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Circulating anticardiolipin antibodies (aCL) may cause endothelial dysfunction. We investigated whether aCL are related to platelet activation, thrombin generation and daily‐life ischaemia in patients with chronic coronary artery disease (CAD).
We measured (medians 25th–75th percentile) IgG, IgM, IgA aCL serum levels (Arbitrary Elisa Units, AEU), prothrombin fragments (F1+2, nmol/l), 24 h urine excretion of 11‐dehydrothromboxane B2 (11‐DHTXB2, ng/mg creatinine) creatine kinase (CK) and its cardiac isoenzyme CK‐MB (IU/l) in 60 patients with angiographically documented CAD and in 40 age and sex matched controls. Patients underwent a 48 h Holter monitoring for assessment of the number and duration of ischaemic episodes.
Patients had higher IgA‐aCL levels than controls (3.2 vs 2.4 AEU, p=0.002). Increased IgA‐ACA levels were related to increased number and duration of ischaemic episodes (p<0.01). By ANOVA, patients with 10 ischaemic episodes (3rd tertile) or duration of ischaemia 32min (3rd tertile) had higher IgA‐aCL than those with lower ischaemic burden (4.95 vs 3 vs 2.5 AEU, p=0.002 and 4.9 vs 3 vs 2.5 AEU, p=0.001 respectively). Patients with 2 ischaemic episodes (2nd and 3rd tertile) had higher 11‐DHTXB2, than those with minimal ischaemia (2< episodes, 1st tertile) (p=0.001). CK and CK‐MB were within normal range after Holter monitoring. Receiver operating curve analysis showed a greater area under the curve for IgA‐aCL than for 11‐DHTXB2 in predicting severe ischaemia (10 ischemic episodes or 32 min duration of ischaemia).
Increasing IgA‐aCL levels are associated with increasing ischemic burden in patients with CAD.
While cardiac enzymes are sensitive markers of myocardial necrosis, there are no reliable biomarkers for myocardial ischaemia. Increased production of anticardiolipin antibodies (aCL) has been linked to lipid peroxidation and may cause endothelial dysfunction favouring vasoconstriction.1 In this study we examined the relationship between aCL, platelet activation and ischaemia during daily‐life activities as assessed by 48 h Holter monitoring in chronic coronary artery disease (CAD).
We studied 60 patients (53 men, 7 women, age 60±5 years, UK inhabitants) scheduled for elective coronary artery bypass graft (CABG), with effort angina of more than 1 year's duration, documented exercise‐induced ischaemia, and over 70% stenosis of more than one coronary artery. Exclusion criteria were evidence of inflammatory diseases, renal/liver failure, heart failure and/or ejection fraction less than 50% or malignant diseases, ECG repolarisation abnormalities, acute coronary events or revascularisation (<6 months) and diabetes. Forty clinically healthy subjects (34 men, 6 women, age 59±13 years) with normal ECG, echocardiogram and treadmill test served as controls.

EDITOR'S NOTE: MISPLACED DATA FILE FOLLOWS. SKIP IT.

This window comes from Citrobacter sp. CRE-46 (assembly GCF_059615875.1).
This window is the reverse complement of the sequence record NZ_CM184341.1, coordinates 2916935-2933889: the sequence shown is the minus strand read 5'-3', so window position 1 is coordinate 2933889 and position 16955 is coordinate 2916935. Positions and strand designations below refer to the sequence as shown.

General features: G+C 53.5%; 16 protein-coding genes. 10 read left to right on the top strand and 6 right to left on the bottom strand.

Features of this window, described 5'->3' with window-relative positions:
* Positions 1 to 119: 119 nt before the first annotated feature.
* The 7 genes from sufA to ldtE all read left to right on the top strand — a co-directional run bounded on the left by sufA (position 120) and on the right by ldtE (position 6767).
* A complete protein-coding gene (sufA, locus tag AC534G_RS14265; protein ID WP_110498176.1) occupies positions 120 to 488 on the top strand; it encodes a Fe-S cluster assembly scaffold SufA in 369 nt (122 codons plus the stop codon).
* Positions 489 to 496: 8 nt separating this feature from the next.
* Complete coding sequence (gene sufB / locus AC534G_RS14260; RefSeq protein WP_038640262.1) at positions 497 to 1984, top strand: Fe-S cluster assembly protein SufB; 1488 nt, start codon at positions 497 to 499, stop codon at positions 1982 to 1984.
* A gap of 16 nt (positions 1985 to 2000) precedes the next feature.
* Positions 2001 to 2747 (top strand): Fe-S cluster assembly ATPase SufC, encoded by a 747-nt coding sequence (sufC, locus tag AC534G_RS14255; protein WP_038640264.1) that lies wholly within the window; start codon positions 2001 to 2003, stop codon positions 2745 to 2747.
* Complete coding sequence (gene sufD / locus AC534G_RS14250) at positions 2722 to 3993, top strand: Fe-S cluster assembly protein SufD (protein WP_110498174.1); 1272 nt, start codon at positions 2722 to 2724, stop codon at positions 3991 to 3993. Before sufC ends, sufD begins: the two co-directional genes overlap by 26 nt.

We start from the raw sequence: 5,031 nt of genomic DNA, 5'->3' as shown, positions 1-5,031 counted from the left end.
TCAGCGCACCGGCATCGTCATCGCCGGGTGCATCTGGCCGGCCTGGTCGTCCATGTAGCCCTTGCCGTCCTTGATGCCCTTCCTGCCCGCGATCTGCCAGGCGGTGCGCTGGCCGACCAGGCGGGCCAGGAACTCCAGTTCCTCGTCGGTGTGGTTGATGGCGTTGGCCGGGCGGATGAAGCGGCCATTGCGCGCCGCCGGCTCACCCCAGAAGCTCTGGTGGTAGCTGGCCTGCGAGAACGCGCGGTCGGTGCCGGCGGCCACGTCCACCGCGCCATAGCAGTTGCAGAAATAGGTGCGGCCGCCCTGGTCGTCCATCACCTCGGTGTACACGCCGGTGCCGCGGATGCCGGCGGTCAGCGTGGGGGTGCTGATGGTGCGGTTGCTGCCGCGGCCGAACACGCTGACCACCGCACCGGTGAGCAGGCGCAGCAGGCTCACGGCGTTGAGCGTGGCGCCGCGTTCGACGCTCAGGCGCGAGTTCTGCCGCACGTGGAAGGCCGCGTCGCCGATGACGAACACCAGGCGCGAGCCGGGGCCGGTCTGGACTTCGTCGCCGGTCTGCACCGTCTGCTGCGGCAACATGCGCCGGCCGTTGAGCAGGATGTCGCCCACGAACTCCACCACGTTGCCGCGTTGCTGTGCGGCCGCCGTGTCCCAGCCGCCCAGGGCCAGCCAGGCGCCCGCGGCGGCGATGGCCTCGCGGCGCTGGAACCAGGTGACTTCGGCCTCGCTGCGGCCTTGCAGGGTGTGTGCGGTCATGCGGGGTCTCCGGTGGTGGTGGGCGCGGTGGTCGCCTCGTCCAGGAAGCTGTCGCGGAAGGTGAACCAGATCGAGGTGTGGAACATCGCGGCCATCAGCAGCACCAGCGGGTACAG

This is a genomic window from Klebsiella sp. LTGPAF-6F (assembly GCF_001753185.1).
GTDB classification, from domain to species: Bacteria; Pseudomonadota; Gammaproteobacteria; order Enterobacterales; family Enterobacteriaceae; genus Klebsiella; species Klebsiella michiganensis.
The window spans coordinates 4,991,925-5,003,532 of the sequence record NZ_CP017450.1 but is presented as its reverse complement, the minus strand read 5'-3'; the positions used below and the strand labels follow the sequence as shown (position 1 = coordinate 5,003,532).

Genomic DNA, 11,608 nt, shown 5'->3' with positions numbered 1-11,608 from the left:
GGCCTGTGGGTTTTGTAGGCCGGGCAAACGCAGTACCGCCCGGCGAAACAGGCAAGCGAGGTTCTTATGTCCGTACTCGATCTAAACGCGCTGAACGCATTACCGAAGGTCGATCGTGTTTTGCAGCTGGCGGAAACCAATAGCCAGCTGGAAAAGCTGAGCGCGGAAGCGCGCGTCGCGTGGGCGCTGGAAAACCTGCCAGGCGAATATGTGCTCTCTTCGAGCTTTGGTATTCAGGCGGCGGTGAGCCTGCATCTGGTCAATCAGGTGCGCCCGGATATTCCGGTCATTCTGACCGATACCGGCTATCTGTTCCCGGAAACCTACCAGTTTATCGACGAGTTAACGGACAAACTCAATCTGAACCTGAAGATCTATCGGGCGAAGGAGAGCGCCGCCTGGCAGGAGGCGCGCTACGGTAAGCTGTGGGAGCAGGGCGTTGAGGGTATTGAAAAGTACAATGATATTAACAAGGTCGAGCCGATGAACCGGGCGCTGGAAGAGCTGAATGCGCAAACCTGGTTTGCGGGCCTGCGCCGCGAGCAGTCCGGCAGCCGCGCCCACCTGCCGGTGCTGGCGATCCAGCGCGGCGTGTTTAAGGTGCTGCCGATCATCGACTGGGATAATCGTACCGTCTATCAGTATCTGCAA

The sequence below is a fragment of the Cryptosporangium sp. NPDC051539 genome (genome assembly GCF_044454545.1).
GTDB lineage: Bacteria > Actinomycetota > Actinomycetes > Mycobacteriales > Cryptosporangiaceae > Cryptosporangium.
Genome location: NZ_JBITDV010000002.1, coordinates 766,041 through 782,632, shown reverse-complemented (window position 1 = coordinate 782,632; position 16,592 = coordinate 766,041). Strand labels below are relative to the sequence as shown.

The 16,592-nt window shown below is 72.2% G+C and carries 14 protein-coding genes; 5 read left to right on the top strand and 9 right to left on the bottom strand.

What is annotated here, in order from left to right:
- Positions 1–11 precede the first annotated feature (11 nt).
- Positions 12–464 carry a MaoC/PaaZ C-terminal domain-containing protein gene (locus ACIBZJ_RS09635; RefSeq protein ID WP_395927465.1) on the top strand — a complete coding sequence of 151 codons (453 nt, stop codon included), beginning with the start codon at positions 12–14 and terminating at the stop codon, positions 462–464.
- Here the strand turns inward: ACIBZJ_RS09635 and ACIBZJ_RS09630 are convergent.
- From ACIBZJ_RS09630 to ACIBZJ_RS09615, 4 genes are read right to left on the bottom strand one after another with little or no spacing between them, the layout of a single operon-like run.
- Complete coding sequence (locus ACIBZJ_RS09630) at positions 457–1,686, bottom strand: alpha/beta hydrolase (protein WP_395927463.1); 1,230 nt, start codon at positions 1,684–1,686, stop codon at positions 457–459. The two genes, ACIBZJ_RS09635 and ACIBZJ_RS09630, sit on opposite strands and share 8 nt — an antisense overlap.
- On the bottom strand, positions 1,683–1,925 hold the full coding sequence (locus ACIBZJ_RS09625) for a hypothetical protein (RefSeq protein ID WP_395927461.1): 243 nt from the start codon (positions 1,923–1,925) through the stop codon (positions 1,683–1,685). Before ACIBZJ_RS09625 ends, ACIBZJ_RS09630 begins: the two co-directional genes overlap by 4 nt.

The study was approved by the hospital's ethics committee and subjects gave their informed consent.
Patients discontinued antiplatelets for 10 days following the current guidelines for CABG. At the end of this period, patients underwent 48 h Holter monitoring (HM) (Marquette 8000 system) to assess the number and duration of ischaemic episodes, blood sampling at 24 h intervals and 24 h urine collections. Anti‐anginal therapy was gradually reduced over 48 h to avoid rebound ischaemia and then withheld during the 48 h HM with the exception of sublingual nitrates. All patients were able to complete the study. ST depression >0.1 mV, 60 msec after the J point and lasting >1 minute, was considered to indicate ischaemia.
IgG, IgM and IgA‐aCL (arbitrary ELISA units, AEU) were identified by ELISA as previously described.2 Urinary 11‐DTXB2 (a marker of platelet activation) was measured by ELISA (Cascade Biochem, Neogen, Reading, UK; sensitivity 0.01 ng/ml) and values were corrected for 24 h urinary excretion of creatinine (ng/mg creatinine). Creatine kinase (CK) and its myocardial isoenzyme (CK‐MB IU/l) were measured as indices of myocardial damage.
In a pilot study of 12 cases and 8 controls we calculated the means and standard deviations of aCL, PF1+2 and 11‐DHTXB2 in each subgroup. We assumed that at least a 30% increase in the levels of the biochemical indices in CAD patients versus normal controls is clinically significant and thus, using a sample size of 40 subjects for the control group, a type (I) error (a)=0.05 (two‐tailed) and a power of 80% for the comparisons between patients and n controls, the sample size for the patients with CAD was calculated to be 60. Assuming a twofold increase in the biomarkers of patients within the upper tertile of the number of ischaemic episodes during HM compared to those within the lowest tertile, the sample was calculated to be 20 per group. Biomarkers are expressed as medians. Differences were analysed by Wilcoxon signed rank or Mann–Whitney U test and correlations by Spearman's rank test. Categorical variables were compared by Χ2 test.